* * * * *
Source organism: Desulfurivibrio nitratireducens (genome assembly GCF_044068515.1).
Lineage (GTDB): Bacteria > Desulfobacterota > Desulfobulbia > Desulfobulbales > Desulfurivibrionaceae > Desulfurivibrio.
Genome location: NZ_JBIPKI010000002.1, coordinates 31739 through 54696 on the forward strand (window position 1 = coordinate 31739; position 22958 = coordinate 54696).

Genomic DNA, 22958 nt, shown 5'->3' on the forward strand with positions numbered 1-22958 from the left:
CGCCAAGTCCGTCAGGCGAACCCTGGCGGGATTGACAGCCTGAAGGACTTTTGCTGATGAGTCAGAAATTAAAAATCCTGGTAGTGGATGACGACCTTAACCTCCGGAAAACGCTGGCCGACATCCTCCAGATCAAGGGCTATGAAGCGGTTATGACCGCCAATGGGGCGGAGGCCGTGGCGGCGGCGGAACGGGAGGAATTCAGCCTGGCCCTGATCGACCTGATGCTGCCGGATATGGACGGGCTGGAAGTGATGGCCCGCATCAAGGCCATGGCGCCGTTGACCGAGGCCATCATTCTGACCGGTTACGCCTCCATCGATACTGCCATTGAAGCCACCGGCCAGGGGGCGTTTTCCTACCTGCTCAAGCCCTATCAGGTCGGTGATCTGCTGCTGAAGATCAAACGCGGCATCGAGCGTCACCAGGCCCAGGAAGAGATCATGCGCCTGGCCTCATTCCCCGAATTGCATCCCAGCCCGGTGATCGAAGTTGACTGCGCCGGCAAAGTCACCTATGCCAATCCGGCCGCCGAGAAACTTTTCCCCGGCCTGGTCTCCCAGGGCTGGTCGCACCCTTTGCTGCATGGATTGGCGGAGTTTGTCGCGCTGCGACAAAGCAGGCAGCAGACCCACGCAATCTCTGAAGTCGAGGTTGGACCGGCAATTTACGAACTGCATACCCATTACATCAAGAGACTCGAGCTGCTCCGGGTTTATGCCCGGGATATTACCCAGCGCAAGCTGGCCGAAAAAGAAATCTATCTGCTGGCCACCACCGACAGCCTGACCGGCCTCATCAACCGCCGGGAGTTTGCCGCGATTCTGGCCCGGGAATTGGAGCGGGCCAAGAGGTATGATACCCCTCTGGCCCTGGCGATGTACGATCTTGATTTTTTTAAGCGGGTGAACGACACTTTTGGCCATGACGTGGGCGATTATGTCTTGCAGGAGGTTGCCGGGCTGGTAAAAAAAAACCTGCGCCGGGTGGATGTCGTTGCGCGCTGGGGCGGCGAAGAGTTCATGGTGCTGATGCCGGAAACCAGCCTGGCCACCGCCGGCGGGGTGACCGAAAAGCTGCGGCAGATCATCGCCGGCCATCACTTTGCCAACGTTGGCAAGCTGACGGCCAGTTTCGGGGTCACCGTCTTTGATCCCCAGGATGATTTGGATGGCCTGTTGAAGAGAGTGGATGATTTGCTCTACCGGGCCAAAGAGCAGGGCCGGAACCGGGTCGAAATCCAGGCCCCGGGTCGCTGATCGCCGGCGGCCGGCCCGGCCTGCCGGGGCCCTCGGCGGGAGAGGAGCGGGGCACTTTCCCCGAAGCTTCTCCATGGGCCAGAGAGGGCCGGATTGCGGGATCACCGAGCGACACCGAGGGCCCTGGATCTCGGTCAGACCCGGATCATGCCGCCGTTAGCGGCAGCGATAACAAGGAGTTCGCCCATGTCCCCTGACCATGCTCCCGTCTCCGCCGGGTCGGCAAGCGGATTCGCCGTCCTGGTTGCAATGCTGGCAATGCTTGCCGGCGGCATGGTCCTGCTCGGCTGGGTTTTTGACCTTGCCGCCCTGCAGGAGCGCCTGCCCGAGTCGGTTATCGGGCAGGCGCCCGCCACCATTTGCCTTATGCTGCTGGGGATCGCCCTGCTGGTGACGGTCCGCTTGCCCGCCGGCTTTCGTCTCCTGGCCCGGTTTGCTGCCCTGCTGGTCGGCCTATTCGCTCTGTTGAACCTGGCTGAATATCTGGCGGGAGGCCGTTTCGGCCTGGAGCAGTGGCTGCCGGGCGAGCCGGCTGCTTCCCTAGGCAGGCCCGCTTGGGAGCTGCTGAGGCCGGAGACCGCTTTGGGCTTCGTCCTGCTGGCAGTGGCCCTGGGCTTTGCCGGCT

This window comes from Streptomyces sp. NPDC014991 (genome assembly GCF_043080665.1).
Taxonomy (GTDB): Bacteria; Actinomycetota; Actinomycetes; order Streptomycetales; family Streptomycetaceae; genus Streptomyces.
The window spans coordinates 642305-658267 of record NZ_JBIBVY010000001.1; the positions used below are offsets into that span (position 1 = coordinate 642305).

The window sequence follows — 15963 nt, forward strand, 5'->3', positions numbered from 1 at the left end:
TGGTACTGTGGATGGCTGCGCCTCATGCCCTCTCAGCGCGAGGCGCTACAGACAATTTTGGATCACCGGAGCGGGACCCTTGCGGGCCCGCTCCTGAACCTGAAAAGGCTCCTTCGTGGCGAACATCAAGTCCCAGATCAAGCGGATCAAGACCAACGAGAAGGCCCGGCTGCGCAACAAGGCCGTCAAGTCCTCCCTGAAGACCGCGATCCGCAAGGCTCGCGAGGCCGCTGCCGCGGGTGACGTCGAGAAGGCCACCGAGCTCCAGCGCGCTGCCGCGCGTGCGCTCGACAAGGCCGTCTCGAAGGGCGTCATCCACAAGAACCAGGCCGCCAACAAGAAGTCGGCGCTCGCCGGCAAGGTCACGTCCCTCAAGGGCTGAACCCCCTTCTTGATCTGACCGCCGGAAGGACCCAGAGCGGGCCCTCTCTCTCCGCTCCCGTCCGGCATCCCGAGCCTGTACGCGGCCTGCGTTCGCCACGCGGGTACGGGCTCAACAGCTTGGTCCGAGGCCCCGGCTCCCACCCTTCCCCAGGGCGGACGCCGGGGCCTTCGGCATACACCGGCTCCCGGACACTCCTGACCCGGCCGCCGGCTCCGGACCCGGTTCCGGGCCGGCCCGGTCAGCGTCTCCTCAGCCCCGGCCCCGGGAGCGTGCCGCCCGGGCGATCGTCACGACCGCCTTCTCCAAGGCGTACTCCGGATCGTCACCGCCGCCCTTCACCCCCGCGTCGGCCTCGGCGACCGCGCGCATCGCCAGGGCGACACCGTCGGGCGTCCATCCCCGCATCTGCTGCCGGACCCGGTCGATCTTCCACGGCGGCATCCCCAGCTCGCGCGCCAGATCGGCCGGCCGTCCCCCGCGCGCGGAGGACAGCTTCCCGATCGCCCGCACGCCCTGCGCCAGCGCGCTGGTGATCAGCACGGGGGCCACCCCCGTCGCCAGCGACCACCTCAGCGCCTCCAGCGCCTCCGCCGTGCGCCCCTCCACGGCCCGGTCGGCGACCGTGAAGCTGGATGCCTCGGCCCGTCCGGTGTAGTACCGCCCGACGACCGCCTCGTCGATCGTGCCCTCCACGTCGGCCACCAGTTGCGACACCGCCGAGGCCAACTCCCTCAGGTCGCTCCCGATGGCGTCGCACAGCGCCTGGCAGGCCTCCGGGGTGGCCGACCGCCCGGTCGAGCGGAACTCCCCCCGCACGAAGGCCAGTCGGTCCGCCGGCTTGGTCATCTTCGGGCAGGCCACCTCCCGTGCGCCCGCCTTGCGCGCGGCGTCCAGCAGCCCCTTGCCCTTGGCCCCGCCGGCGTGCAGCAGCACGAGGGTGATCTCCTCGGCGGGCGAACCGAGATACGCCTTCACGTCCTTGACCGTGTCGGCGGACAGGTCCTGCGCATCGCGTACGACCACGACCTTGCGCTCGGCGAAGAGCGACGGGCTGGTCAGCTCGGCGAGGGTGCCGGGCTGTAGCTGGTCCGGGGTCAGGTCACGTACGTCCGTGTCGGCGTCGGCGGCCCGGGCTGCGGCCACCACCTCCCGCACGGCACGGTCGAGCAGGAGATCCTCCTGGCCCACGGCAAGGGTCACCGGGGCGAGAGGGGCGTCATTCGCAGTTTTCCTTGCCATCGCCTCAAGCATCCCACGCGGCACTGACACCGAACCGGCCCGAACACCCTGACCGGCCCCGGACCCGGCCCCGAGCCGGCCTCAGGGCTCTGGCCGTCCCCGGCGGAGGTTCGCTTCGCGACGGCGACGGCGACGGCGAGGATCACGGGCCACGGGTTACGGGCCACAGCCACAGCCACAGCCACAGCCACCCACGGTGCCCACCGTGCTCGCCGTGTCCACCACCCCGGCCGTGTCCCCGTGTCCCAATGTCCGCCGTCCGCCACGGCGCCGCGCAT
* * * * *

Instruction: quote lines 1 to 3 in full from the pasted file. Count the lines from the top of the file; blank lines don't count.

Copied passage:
Source organism: Desulfurivibrio nitratireducens (genome assembly GCF_044068515.1).
Lineage (GTDB): Bacteria > Desulfobacterota > Desulfobulbia > Desulfobulbales > Desulfurivibrionaceae > Desulfurivibrio.
Genome location: NZ_JBIPKI010000002.1, coordinates 31739 through 54696 on the forward strand (window position 1 = coordinate 31739; position 22958 = coordinate 54696).